When young people start with us, they give 200%, yes, but they don't always immediately understand that when we say in a meeting “Oh yeah, that's not possible,” that means we start all over again. The next day to zero.

Robert Lepage

The tragedy and the ridiculous

At his gym in Loretteville, Robert Lepage accepted an invitation from wrestler Marko Estrada to attend an NSPW gala. The man of the theater admits it with a frankness that no one suspected of him: he had ideas about what ideas these big guys might have of him.

One evening at the Horizon Center and it was clear: Robert Lepage would quickly understand that he had deprived himself of a pleasure that was as irresistible as it was cheesy for too long. Marko Estrada is now a friend and advisor to SLAM!, the show inspired by the world of wrestling that he puts on for the circus company Flip Fabrique.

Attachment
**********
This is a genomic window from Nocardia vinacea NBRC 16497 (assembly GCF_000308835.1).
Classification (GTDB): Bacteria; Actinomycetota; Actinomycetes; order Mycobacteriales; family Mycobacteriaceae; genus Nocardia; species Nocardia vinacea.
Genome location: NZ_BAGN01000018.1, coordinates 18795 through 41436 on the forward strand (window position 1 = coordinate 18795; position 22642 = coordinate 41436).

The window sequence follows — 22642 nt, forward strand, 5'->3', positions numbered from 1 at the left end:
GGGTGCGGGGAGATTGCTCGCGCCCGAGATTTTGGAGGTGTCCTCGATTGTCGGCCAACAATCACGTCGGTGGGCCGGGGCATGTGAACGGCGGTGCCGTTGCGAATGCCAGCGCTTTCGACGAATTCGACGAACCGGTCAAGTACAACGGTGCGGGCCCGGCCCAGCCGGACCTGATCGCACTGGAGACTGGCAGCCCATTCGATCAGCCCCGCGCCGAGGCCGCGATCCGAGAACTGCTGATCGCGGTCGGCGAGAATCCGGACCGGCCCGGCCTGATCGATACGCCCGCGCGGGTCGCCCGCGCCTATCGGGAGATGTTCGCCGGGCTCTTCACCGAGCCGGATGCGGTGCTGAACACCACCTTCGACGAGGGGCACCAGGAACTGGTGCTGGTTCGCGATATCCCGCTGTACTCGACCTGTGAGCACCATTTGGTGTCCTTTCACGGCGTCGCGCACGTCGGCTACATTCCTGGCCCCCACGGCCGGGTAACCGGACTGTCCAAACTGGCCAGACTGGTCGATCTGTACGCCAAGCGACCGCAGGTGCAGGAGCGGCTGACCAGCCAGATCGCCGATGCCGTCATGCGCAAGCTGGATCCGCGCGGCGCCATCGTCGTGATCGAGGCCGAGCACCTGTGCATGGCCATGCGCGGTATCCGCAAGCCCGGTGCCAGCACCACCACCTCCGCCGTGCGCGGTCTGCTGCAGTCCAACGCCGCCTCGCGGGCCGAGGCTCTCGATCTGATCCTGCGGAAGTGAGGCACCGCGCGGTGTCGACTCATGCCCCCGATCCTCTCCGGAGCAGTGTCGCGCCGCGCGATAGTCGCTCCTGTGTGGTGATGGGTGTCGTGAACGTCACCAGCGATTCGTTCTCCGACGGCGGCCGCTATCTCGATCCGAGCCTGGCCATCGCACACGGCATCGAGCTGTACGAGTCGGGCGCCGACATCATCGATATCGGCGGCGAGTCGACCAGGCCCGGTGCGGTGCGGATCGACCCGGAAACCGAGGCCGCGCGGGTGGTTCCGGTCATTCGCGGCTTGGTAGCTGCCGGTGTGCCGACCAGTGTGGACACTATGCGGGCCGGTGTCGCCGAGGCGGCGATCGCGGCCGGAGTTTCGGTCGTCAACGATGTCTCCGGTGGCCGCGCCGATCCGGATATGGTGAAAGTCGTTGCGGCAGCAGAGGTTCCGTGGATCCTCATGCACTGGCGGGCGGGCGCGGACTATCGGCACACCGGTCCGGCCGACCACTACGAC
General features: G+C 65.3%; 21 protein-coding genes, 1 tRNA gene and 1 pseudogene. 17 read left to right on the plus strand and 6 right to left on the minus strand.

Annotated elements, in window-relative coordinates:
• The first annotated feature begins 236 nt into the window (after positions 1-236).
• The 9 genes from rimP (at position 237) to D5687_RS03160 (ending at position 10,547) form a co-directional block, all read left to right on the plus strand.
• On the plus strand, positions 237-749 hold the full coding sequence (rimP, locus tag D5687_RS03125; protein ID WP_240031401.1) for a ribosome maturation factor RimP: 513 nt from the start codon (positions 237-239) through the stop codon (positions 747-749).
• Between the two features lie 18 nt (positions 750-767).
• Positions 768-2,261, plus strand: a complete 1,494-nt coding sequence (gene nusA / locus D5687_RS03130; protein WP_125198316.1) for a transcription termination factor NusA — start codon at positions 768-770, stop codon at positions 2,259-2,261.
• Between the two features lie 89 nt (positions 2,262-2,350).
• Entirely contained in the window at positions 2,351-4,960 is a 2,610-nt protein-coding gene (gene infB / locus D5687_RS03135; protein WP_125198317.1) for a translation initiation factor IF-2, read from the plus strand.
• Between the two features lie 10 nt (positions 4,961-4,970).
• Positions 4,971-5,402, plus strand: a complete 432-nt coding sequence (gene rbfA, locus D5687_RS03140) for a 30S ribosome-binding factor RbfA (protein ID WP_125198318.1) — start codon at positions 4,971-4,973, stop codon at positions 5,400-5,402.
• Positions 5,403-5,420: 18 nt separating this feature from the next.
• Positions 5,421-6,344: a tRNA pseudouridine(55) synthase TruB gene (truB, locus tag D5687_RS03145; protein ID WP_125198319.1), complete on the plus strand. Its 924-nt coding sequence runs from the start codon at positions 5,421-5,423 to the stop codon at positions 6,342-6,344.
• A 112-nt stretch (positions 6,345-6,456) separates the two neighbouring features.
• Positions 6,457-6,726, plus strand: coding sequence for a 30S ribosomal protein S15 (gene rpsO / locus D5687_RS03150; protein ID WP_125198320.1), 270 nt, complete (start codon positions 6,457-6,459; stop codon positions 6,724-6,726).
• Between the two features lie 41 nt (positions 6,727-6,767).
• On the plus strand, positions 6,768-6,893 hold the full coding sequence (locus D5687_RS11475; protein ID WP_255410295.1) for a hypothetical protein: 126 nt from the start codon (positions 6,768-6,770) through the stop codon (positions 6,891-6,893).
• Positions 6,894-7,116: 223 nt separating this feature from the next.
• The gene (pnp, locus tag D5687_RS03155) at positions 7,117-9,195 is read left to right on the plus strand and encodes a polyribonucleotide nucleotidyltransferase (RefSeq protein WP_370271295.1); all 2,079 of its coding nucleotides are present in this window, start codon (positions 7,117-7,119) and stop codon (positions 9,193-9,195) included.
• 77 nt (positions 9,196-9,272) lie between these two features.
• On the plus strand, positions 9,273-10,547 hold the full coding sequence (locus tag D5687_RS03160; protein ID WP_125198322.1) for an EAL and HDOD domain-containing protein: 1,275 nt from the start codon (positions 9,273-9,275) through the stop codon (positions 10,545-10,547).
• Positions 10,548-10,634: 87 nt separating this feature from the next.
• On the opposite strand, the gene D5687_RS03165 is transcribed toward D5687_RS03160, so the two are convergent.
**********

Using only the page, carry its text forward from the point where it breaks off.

Since opening in 2019, the Diamant has also hosted wrestling galas, with a pianist in tails playing Metallica and Black Sabbath on the Louis XV-style gold leaf-covered Steinway that sits in the hall.

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Robert Lepage

Several of the apparent contradictions that Robert Lepage embodies seem to be contained and resolved in this image of a pianist who plays metal: that of a sophisticated creator with an international reputation, but whose father was an almost uneducated taxi driver and who wants nothing more than staying true to the past of the place where the diamond is placed, the Montcalm Market, where rich and poor came to shop.